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    • What is moral relativism?

      • Moral relativism or ethical relativism (often reformulated as relativist ethics or relativist morality) is a term used to describe several philosophical positions concerned with the differences in moral judgments across different peoples and their own particular cultures. An advocate of such ideas is often labeled simply as a relativist for short.
  1. en.wikipedia.org › wiki › Meta-ethicsMeta-ethics - Wikipedia

    Meta-ethical relativists, in general, believe that the descriptive properties of terms such as "good", "bad", "right", and "wrong" do not stand subject to universal truth conditions, but only to societal convention and personal preference.

  2. Moral relativism or ethical relativism (often reformulated as relativist ethics or relativist morality) is a term used to describe several philosophical positions concerned with the differences in moral judgments across different peoples and their own particular cultures. An advocate of such ideas is often labeled simply as a relativist for short.

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    What is moral relativism?

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    What is ethical relativism according to Westermarck?

    What is a meta-ethical theory?

    • Overview
    • Meta-ethical questions
    • Meta-ethical theories

    Assessment | Biopsychology | Comparative | Cognitive | Developmental | Language | Individual differences | Personality | Philosophy | Social | Methods | Statistics | Clinical | Educational | Industrial | Professional items | World psychology | Philosophy Index: Aesthetics · Epistemology · Ethics · Logic · Metaphysics · Consciousness · Philosophy of...

    Examples of meta-ethical questions include: What does it mean to say something is "good"? How, if at all, do we know what is right and wrong? How do moral attitudes motivate action? Are there objective or absolute values? What is the source of our values?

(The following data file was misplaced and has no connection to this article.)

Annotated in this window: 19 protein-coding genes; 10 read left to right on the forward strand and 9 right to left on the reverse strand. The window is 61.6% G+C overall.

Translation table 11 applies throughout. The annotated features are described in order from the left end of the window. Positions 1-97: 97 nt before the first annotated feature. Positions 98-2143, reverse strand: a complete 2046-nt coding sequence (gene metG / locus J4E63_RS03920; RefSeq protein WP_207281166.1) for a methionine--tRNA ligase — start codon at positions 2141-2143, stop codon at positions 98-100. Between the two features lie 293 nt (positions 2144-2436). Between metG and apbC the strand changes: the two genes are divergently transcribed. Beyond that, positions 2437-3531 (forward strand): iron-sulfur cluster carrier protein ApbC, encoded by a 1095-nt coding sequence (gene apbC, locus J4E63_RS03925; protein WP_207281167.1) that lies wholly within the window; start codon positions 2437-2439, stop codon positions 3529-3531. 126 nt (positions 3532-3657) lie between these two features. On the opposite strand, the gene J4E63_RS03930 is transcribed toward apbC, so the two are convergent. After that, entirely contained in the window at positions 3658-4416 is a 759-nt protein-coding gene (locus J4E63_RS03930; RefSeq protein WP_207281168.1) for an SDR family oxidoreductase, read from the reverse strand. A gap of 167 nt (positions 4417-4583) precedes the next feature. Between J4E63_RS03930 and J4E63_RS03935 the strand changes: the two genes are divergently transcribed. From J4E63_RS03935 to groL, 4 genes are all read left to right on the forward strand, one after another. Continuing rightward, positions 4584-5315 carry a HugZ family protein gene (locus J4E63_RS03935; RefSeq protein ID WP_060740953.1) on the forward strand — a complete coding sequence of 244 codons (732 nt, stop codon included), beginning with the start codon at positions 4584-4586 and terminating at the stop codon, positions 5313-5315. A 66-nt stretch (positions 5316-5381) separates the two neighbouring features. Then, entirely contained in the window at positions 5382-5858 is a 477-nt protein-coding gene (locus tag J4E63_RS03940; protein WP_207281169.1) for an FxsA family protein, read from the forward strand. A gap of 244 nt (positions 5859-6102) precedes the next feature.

A meta-ethical theory, unlike a normative ethical theory, does not contain any ethical evaluations. An answer to any of the five example questions above would not itself be an ethical statement. The major meta-ethical views are commonly divided into realist and anti-realist views: Moral realism holds that there are objective values. Realists believ...

    • Overview
    • History
    • Philosophical views

    Assessment | Biopsychology | Comparative | Cognitive | Developmental | Language | Individual differences | Personality | Philosophy | Social | Methods | Statistics | Clinical | Educational | Industrial | Professional items | World psychology | Philosophy Index: Aesthetics · Epistemology · Ethics · Logic · Metaphysics · Consciousness · Philosophy of...

    Commentators may describe moral relativism as a temporal idea of the "new" that conflicts with absolute moral standards of tradition. Moral relativism, however, encompasses views and arguments that people in some cultures have held for a very long time (see for example the ancient Taoist writings of Chuang Tzu from the 4th century BCE). History rec...

    Moral relativism generally stands in marked contrast to moral absolutism, moral realism, and moral naturalism, which all maintain the existence of moral facts: facts that entities can both know and judge, whether through some process of verification or through intuition. Examples include the philosophy of Jean-Jacques Rousseau (1712 – 1778), who sa...

  4. Beginning in the 1960s and ’70s, ethical relativism was associated with postmodernism, a complex philosophical movement that questioned the idea of objectivity in many areas, including ethics. Many postmodernists regarded the very idea of objectivity as a dubious invention of the modern—i.e., post- Enlightenment —era.

  5. Aug 01, 1992 · Ethical relativism is the theory that holds that morality is relative to the norms of one's culture. That is, whether an action is right or wrong depends on the moral norms of the society in which it is practiced. The same action may be morally right in one society but be morally wrong in another. For the ethical relativist, there are no ...

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